Dream Big, Focus Small

October, 2005

The Robin Roberts formula for success

by Michele Barney Hutchins

11-217“Do I know my audience or what?” Robin Roberts, co-anchor for ABCNEWS’ Good Morning America, exclaimed, reacting to the rousing cheers coming from the nearly 700 Plymouth State University graduates. As the 2005 commencement speaker she had just announced she didn’t have a written speech or prepared remarks, and couldn’t even remember who her commencement speaker was.

Instead, she put herself in their shoes and talked about how, not so long ago at her own commencement, she didn’t have a job yet, had even been turned down for a couple of jobs, “but felt something good was going to happen.” Roberts said, “I had put myself in a position to be successful, something I learned from participating in sports.” Although she dreamed of being a professional athlete, she knew instinctively that wouldn’t give her the success she hoped for, so instead she set her sights on being a television sportscaster.

“Select something you are passionate about,” she told the graduates. “I was passionate about sports. Proximity is power and you have to position yourself for success. I got my college degree, I got practical experience as a radio sportscaster and made the necessary sacrifices [referring to her stint as a weekend deejay for a country/western station].”

Roberts is well known for her work on ESPN which she joined in 1990 and still contributes to today. She began her broadcasting career in 1983—after graduating cum laude from Southeastern Louisiana University with a Bachelor of Arts degree in communications—working as a sports anchor and reporter for WDAM-TV in Hattiesburg, Miss.

When she got her first job, Roberts told the graduates, she pursued her passion and accepted a part-time sportscaster position that paid $5.50 an hour, rather than a cut-in news anchor position that offered $15,000 a year. “Dream big, but focus small,” she said. “Know your strengths and weaknesses.” Roberts said she knew she wasn’t ready for ESPN when they called in 1988. She knew she “wanted staying power” and at that point didn’t feel it was the right time. Two years later they called again and she was confident in taking the next step.

“Even when you reach a certain goal, you have to challenge yourself and be proactive—see the big picture,” extolled Roberts. “You never know what is going to happen to you, but you do know if you put yourself in position, good things will happen, and sometimes you have to go outside your comfort zone.”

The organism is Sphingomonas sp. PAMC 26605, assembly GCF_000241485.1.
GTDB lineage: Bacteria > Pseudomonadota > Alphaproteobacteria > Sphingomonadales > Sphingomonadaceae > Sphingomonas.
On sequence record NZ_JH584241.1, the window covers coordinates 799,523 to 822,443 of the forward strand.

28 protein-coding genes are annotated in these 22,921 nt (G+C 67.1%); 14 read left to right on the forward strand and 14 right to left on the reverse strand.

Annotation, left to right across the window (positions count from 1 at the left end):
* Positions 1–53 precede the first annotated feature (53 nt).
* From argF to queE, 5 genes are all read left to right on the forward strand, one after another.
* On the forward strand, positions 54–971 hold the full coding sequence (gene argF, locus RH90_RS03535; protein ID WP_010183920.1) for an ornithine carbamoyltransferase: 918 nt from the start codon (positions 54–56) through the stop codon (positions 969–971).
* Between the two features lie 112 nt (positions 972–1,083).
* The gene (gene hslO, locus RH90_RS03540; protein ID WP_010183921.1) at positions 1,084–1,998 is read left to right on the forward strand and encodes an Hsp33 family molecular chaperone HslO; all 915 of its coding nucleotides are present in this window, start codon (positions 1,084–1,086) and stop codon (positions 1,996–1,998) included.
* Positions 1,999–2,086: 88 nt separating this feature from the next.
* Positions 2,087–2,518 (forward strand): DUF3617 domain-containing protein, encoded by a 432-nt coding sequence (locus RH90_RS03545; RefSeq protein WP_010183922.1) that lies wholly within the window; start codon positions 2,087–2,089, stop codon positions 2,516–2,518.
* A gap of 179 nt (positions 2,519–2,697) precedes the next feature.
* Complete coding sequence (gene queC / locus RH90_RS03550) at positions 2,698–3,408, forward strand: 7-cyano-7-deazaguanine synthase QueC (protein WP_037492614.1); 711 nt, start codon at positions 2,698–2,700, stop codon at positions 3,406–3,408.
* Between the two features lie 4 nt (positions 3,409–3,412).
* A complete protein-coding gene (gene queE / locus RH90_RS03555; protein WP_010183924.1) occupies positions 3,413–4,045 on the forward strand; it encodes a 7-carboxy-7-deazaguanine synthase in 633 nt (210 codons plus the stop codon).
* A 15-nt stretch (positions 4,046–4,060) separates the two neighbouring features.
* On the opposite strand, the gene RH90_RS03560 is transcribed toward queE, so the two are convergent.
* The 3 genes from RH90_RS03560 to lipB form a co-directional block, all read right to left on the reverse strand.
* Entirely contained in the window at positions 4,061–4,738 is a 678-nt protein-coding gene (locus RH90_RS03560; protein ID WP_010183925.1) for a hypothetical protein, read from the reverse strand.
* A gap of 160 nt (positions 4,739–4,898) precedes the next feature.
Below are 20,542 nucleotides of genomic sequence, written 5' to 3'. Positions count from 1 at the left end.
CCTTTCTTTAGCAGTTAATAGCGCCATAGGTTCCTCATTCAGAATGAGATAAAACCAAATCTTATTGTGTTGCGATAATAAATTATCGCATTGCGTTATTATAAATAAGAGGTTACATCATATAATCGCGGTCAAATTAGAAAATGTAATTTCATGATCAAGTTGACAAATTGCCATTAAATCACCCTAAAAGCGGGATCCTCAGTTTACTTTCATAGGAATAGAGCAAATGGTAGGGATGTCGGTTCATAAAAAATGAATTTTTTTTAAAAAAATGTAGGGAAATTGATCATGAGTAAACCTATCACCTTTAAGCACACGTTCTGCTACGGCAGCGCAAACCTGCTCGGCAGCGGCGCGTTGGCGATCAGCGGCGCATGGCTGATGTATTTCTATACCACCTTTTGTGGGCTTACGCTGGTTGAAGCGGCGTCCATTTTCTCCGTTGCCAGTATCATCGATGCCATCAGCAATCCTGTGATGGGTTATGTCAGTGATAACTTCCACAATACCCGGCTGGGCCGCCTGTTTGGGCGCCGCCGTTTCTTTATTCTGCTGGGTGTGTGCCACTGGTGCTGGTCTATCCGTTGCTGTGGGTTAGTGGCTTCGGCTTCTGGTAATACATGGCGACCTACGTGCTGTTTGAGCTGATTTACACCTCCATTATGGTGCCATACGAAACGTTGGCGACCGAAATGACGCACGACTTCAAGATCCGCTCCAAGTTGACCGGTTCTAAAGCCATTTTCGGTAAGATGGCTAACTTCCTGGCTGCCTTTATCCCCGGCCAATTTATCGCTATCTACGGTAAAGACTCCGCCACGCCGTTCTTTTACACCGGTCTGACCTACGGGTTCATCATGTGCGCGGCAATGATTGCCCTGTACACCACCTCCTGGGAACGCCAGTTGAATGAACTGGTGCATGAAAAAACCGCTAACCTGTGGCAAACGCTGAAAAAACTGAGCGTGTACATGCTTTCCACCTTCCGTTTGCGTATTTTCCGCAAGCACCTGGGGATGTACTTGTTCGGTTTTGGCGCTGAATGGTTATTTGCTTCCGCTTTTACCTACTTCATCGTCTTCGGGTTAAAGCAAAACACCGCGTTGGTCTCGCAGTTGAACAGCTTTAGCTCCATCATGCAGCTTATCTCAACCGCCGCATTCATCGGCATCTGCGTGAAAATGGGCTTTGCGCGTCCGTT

Roberts ended her speech with the same enthusiasm, telling the cheering graduates (who were on their feet for a standing ovation) that they had the formula for success and today was the first step.v

The reaction of the graduates made it clear that Roberts did indeed know her audience and she had made an impression—and not just on the students.

“Of the 25 or so commencement addresses I’ve heard at Plymouth, Robin Roberts’ was the best,” says Professor of Education Robert Miller. “Her delivery was spontaneous, enthusiastic and witty. Her message to the graduates was inspirational and important. She never once lost the audience’s attention.”

Dean of the Academic Experience Bob Fitzpatrick was impressed with how quickly she connected with the graduates, noting, “She exuded enthusiasm, sincerity and charisma. I think we were all immediately taken in by her dynamic persona. I liked the way she encouraged our graduates to be willing to take risks in order to pursue their passions. … Her message stressed that life doesn’t have to be ‘all or nothing.’ ”

“I thought Robin Roberts was a fabulous speaker,” recalls Diane Jeffrey, director of the Silver Center. “She was amusing, to the point and gave great advice in a simple, straightforward way. … Great advice: seize opportunities that come your way, but make sure you’re ready for them.”

Roberts was chosen as the commencement speaker by the Speaker Selection Committee, made up of the senior class president, vice president and secretary, and member-at-large. They researched a number of potential speakers and reviewed videotapes of past presentations in an effort to choose the right speaker for Plymouth State.

“The speaker selection committee looked for a person with life experiences that would be meaningful to share,” says Senior Class President Cynthia Ortiz. “A person who could deliver a positive, inspirational and motivational message to the graduates and their families.”

Roberts anchors the regular hourly newscasts for ABCNEWS’ popular morning news program from the show’s home base in New York’s Times Square. Roberts, who has been a contributor to Good Morning America since 1995, was named news anchor in 2002 and co-anchor in 2005.

In addition to Good Morning America, Roberts is a regular contributor to other ABCNEWS programs including World News Tonight and 20/20. She has covered a number of headline stories including the debate over stem cell research, Internet adoptions and the Olympics in both Sydney, Australia and Salt Lake City.


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